The Scriptures — Moved by the Spirit (part two — the Words)

“That Book in Your Hand”

My first sermon on Bibliology (the study of what the Scriptures are, and how they came to us) focused on the inspiration of the Scriptures, from II Timothy 3:16.  In  writing on that sermon, I focused extensively on the divine nature of the Scriptures.  My second sermon (introduced here) was on how that divine nature came into being, from II Peter 1:19-21:

19 We have also a more sure word of prophecy; whereunto ye do well that ye take heed, as unto a light that shineth in a dark place, until the day dawn, and the day star arise in your hearts:
20 Knowing this first, that no prophecy of the scripture is of any private interpretation.
21 For the prophecy came not in old time by the will of man: but holy men of God spake as they were moved by the Holy Ghost.

Moved by the Spirit

In the last post, we looked at this passage from II Peter.  The Holy Spirit “moved” the human authors of Scripture, bearing them or carrying them along in the giving of the Scriptures, called “immediate inspiration” or “inscripturation”  (definitions).  The result is that the Bible is God’s Book.  It is not a human creation, it came from God and not man.  It has a true meaning, and that meaning is the one God intended, because the Holy Spirit carried the authors to His intended destination.  The Scriptures say what God intended them to say.

The Spirit Moved in the Very Words

The Spirit’s moving in the giving of the Scriptures extended to the very words which were written.  Every word was God’s.  Exodus 31:18 tells us that God wrote the words of the Ten Commandments on the tables of stone, though that is obviously a special case — most of the Scriptures weren’t written by the finger of God on stone tablets.

In Deuteronomy 18:18 God said He would “put My words” in the mouth of the prophets.  Someone could read this as figurative language meaning, “I gave them a message.”  If that were true, it would mean that the general idea was God’s, but the prophets were the ones who put it into words.  However, when we see how the Saviour and the Apostle Paul used the Scriptures, we learn that could not be the case.  Not only the ideas or concepts, but also the exact words, every individual one, are authoritative because they are from God. 

1. Jesus Refuted His Enemies Based on the Truth of One Word.  Jesus affirmed the authority of a single word from Psalm 82:6.  John 10:34-35:

34 Jesus answered them, Is it not written in your law, I said, Ye are gods?
35 If he called them gods, unto whom the word of God came, and the scripture cannot be broken;

The Hebrew word Elohim is most often used of Almighty God.  It is a plural form, and is used in reference to the Lord in what is known as the “plural of majesty,” somewhat similar to the royal “we” in English.  It is also commonly used in the more normal plural sense to refer to false gods, or idols.  Less commonly, it is used of judges, to emphasise their duty to judge righteously, because all judging is ultimately God’s so any judge is His representative.  The context shows clearly that this latter sense is in view in Psalm 82:6.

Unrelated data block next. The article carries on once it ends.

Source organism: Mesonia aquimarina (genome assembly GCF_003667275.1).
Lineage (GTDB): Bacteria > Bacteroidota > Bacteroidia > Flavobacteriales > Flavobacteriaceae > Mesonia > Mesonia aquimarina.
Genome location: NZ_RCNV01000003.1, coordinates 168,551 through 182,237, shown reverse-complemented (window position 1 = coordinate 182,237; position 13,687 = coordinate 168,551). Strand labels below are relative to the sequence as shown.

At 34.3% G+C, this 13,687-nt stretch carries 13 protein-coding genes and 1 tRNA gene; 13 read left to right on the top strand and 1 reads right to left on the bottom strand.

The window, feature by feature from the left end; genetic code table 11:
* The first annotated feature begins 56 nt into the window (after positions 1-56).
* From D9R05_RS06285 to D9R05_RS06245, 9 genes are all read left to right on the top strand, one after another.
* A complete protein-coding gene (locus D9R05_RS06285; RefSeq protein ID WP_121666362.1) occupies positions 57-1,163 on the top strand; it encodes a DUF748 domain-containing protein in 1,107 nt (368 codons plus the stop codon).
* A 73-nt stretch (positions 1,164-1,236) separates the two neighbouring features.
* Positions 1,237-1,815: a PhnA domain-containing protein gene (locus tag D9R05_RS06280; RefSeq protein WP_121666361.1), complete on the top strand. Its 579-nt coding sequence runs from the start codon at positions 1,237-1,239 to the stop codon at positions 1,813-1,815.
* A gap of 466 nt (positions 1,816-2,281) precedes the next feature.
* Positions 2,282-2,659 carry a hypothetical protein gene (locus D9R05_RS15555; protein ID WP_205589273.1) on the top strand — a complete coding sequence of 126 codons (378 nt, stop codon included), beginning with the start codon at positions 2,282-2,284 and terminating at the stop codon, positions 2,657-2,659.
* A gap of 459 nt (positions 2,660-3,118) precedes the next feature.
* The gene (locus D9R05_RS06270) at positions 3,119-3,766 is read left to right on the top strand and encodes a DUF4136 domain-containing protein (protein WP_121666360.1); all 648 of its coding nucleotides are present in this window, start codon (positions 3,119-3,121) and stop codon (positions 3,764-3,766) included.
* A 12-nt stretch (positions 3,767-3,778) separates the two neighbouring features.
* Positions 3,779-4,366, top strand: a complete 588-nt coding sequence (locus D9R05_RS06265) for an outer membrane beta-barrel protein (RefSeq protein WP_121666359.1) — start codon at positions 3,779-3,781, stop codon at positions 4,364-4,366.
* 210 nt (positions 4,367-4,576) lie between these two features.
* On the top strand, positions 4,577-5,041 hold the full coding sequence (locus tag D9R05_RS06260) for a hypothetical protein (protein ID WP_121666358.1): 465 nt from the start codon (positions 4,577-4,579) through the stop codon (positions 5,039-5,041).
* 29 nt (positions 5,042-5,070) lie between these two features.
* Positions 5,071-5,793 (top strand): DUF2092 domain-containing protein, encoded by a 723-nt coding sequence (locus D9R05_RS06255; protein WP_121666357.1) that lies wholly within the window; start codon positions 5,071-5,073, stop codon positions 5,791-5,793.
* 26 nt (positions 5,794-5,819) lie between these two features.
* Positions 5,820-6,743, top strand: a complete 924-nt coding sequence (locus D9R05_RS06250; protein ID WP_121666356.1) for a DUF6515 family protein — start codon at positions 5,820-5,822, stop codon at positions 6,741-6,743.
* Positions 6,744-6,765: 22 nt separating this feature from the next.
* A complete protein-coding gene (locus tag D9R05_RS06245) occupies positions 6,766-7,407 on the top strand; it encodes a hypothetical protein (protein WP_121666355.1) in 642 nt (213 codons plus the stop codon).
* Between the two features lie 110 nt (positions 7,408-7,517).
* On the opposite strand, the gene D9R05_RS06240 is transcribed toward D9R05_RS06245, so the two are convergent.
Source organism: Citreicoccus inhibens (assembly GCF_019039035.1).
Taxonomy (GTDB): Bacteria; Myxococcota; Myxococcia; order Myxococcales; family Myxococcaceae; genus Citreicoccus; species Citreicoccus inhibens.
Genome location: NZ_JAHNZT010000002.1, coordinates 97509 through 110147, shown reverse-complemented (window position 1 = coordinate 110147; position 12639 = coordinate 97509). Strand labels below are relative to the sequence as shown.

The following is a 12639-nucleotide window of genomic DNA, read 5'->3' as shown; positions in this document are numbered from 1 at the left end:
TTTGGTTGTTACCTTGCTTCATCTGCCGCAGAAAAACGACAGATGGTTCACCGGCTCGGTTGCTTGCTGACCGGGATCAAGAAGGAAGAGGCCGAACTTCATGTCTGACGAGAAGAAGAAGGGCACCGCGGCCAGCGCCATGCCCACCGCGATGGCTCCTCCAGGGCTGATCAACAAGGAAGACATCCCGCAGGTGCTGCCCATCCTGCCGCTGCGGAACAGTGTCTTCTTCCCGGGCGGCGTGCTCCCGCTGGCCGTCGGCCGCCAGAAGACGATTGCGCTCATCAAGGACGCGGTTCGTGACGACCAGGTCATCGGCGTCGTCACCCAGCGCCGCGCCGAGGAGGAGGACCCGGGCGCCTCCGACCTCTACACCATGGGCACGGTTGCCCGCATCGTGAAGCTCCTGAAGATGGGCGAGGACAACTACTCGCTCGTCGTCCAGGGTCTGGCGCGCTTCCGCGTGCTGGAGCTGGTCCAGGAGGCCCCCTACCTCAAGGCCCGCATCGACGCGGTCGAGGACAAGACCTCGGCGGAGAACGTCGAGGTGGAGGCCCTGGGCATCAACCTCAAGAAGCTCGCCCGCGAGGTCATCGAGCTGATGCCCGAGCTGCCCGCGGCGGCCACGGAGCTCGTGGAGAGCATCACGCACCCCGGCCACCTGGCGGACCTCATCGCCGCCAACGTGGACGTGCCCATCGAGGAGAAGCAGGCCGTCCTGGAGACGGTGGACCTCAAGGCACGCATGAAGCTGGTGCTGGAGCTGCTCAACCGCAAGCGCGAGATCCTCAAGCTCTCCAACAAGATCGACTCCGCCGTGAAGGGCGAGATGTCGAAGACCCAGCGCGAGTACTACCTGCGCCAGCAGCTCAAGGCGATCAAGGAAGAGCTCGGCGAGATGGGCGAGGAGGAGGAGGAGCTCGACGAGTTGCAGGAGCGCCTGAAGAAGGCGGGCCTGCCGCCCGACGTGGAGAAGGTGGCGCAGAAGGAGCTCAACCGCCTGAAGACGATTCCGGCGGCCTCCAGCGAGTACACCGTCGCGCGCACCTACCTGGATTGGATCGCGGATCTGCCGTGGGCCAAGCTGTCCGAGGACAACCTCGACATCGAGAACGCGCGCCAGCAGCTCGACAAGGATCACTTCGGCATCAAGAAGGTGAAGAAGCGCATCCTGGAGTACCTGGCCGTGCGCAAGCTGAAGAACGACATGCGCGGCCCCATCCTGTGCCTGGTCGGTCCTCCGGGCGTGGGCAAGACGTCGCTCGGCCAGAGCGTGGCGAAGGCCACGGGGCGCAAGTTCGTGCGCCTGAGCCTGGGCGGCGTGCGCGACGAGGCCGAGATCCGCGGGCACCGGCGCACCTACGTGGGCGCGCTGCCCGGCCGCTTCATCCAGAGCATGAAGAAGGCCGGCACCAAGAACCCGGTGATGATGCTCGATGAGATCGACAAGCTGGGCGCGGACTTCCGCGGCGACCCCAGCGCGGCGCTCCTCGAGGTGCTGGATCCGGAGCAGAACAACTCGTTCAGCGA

Here, Jesus refutes those who were challenging His deity by saying that, if God called the children of Israel “gods” because they had the responsibility to judge in a way that showed they were representing God, how much more should He, the One who came from the Father, be known as the Son of God?

I’ve spent some time explaining the different meanings of this word for a purpose which I’ll elaborate in my next post, Lord willing.  For the purposes of the discussion in this post, we simply need to recognise that Christ implied the authority of a single word by using it to demonstrate truth.  But lest we miss the point, He went further than “implied” — He explicitly endorsed the authority of a single word with His statement that, “The Scripture cannot be broken.”  

Nor is this instance of teaching based on a single word unique in Jesus’ ministry.  In Matthew 22:32, He taught the truth of the resurrection based on the fact that God said, “I am,” instead of “I was.”  Later in the same chapter, he taught that Messiah is not only the Son of David but also the Son of God, based on the single word “Lord.”

2. Paul Taught Truth Based on the Form of a Word.  In Galatians 3:14-16, Paul taught that the promise to Abraham’s seed was a reference to Christ:

14 That the blessing of Abraham might come on the Gentiles through Jesus Christ; that we might receive the promise of the Spirit through faith.
15 Brethren, I speak after the manner of men; Though it be but a man’s covenant, yet if it be confirmed, no man disannulleth, or addeth thereto.
16 Now to Abraham and his seed were the promises made. He saith not, And to seeds, as of many; but as of one, And to thy seed, which is Christ.

The key to Paul’s teaching in verse 16 is the fact that the word was singular instead of plural (“seed” instead of “seeds”).  Thus, Paul was demonstrating that even the form of a word in the Scriptures is authoritative and profitable for our learning.

In these two passages, we see that individual words were considered by both Jesus Christ and the Apostle Paul to have the full authority of Scripture.  This could only be if the individual words were from God Himself.  I’ll write more on these passages in my next post, Lord willing.  For now, I’ll leave it with this statement:  

God the Holy Spirit “moved” His prophets and apostles not only in the thoughts but also in the detailed choice of the individual words of Scripture.

Update: Main article.

About Jon Gleason

Pastor of Free Baptist Church of Glenrothes
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One Response to The Scriptures — Moved by the Spirit (part two — the Words)

  1. Pingback: Moved by the Spirit | The Spirit of God

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